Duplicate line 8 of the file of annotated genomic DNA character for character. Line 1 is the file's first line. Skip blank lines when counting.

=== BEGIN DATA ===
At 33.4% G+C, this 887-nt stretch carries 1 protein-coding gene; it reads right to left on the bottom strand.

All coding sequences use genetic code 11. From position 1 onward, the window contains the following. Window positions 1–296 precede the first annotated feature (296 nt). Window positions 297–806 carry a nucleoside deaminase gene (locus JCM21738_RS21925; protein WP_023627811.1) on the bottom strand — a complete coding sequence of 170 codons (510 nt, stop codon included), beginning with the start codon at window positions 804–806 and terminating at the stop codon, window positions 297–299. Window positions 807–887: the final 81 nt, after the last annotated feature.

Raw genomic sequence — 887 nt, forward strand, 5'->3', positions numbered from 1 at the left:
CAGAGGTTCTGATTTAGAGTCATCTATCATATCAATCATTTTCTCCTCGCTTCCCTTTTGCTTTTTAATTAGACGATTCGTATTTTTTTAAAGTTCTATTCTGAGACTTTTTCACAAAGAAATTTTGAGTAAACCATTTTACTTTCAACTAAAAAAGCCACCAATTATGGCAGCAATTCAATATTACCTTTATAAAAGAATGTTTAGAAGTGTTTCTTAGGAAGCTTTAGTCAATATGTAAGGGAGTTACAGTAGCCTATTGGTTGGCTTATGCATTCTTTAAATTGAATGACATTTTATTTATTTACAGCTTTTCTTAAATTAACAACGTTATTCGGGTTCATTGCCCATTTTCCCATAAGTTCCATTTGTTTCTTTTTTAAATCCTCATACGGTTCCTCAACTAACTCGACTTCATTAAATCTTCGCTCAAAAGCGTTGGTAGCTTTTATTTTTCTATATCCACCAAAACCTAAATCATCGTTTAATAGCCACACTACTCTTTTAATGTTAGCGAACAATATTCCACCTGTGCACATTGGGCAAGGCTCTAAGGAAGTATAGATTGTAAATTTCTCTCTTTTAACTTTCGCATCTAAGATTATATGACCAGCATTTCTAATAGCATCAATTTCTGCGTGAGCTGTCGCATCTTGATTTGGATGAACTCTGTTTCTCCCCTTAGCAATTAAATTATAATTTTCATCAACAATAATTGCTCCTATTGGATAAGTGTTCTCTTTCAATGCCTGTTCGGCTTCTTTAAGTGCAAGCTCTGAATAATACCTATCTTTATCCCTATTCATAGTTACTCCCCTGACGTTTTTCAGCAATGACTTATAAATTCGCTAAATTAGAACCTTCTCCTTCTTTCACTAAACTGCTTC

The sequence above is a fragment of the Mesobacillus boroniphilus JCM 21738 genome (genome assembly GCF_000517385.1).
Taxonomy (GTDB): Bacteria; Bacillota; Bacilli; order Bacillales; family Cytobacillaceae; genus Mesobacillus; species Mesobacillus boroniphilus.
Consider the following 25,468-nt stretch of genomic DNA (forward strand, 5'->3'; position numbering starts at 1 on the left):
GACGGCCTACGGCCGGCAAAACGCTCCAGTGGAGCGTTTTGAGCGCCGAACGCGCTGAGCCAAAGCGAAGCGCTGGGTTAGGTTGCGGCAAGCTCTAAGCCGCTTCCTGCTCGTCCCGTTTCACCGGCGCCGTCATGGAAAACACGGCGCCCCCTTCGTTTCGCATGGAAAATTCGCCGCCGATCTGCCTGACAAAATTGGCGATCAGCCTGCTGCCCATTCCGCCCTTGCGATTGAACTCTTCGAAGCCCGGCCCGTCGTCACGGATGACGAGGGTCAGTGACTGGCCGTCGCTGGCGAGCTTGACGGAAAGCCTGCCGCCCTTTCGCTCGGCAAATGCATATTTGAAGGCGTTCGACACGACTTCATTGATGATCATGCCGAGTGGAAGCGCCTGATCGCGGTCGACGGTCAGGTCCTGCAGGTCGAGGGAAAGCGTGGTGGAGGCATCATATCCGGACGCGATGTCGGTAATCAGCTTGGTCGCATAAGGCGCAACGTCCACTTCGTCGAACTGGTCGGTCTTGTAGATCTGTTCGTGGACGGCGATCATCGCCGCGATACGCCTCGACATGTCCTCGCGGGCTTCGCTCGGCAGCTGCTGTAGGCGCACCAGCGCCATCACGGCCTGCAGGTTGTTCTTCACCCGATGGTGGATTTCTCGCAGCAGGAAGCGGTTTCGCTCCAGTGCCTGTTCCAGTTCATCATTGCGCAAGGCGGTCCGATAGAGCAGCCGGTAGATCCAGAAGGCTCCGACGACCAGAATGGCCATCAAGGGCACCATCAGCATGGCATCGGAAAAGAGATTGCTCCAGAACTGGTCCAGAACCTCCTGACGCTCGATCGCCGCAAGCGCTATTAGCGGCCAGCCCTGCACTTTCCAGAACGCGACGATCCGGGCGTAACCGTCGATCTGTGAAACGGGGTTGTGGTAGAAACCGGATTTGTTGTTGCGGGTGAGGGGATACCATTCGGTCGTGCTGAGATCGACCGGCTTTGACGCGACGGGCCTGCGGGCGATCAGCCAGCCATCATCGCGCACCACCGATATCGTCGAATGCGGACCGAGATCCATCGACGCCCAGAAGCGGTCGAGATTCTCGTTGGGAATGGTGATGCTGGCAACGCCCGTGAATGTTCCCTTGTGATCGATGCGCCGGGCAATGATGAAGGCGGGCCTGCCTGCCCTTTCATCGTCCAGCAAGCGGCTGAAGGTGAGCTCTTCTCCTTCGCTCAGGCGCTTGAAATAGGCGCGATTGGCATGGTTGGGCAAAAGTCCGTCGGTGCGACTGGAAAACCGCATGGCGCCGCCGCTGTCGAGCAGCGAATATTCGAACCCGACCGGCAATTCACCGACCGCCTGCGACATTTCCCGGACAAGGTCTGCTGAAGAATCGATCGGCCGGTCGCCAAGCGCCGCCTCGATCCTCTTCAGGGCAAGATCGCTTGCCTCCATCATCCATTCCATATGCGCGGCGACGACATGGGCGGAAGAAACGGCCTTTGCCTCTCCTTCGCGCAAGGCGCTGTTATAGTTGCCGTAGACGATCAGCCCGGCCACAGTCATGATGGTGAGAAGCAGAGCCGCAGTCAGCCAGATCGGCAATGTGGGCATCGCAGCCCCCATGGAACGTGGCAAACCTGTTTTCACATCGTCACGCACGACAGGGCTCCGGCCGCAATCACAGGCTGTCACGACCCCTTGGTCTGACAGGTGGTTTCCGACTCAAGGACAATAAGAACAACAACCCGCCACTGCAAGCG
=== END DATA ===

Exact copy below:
GACGGCCTACGGCCGGCAAAACGCTCCAGTGGAGCGTTTTGAGCGCCGAACGCGCTGAGCCAAAGCGAAGCGCTGGGTTAGGTTGCGGCAAGCTCTAAGCCGCTTCCTGCTCGTCCCGTTTCACCGGCGCCGTCATGGAAAACACGGCGCCCCCTTCGTTTCGCATGGAAAATTCGCCGCCGATCTGCCTGACAAAATTGGCGATCAGCCTGCTGCCCATTCCGCCCTTGCGATTGAACTCTTCGAAGCCCGGCCCGTCGTCACGGATGACGAGGGTCAGTGACTGGCCGTCGCTGGCGAGCTTGACGGAAAGCCTGCCGCCCTTTCGCTCGGCAAATGCATATTTGAAGGCGTTCGACACGACTTCATTGATGATCATGCCGAGTGGAAGCGCCTGATCGCGGTCGACGGTCAGGTCCTGCAGGTCGAGGGAAAGCGTGGTGGAGGCATCATATCCGGACGCGATGTCGGTAATCAGCTTGGTCGCATAAGGCGCAACGTCCACTTCGTCGAACTGGTCGGTCTTGTAGATCTGTTCGTGGACGGCGATCATCGCCGCGATACGCCTCGACATGTCCTCGCGGGCTTCGCTCGGCAGCTGCTGTAGGCGCACCAGCGCCATCACGGCCTGCAGGTTGTTCTTCACCCGATGGTGGATTTCTCGCAGCAGGAAGCGGTTTCGCTCCAGTGCCTGTTCCAGTTCATCATTGCGCAAGGCGGTCCGATAGAGCAGCCGGTAGATCCAGAAGGCTCCGACGACCAGAATGGCCATCAAGGGCACCATCAGCATGGCATCGGAAAAGAGATTGCTCCAGAACTGGTCCAGAACCTCCTGACGCTCGATCGCCGCAAGCGCTATTAGCGGCCAGCCCTGCACTTTCCAGAACGCGACGATCCGGGCGTAACCGTCGATCTGTGAAACGGGGTTGTGGTAGAAACCGGATTTGTTGTTGCGGGTGAGGGGATACCATTCGGTCGTGCTGAGATCGACCGGCTTTGACGCGACGGGCCTGCGGGCGATCAGCCAGCCATCATCGCGCACCACCGATATCGTCGAATGCGGACCGAGATCCATCGACGCCCAGAAGCGGTCGAGATTCTCGTTGGGAATGGTGATGCTGGCAACGCCCGTGAATGTTCCCTTGTGATCGATGCGCCGGGCAATGATGAAGGCGGGCCTGCCTGCCCTTTCATCGTCCAGCAAGCGGCTGAAGGTGAGCTCTTCTCCTTCGCTCAGGCGCTTGAAATAGGCGCGATTGGCATGGTTGGGCAAAAGTCCGTCGGTGCGACTGGAAAACCGCATGGCGCCGCCGCTGTCGAGCAGCGAATATTCGAACCCGACCGGCAATTCACCGACCGCCTGCGACATTTCCCGGACAAGGTCTGCTGAAGAATCGATCGGCCGGTCGCCAAGCGCCGCCTCGATCCTCTTCAGGGCAAGATCGCTTGCCTCCATCATCCATTCCATATGCGCGGCGACGACATGGGCGGAAGAAACGGCCTTTGCCTCTCCTTCGCGCAAGGCGCTGTTATAGTTGCCGTAGACGATCAGCCCGGCCACAGTCATGATGGTGAGAAGCAGAGCCGCAGTCAGCCAGATCGGCAATGTGGGCATCGCAGCCCCCATGGAACGTGGCAAACCTGTTTTCACATCGTCACGCACGACAGGGCTCCGGCCGCAATCACAGGCTGTCACGACCCCTTGGTCTGACAGGTGGTTTCCGACTCAAGGACAATAAGAACAACAACCCGCCACTGCAAGCG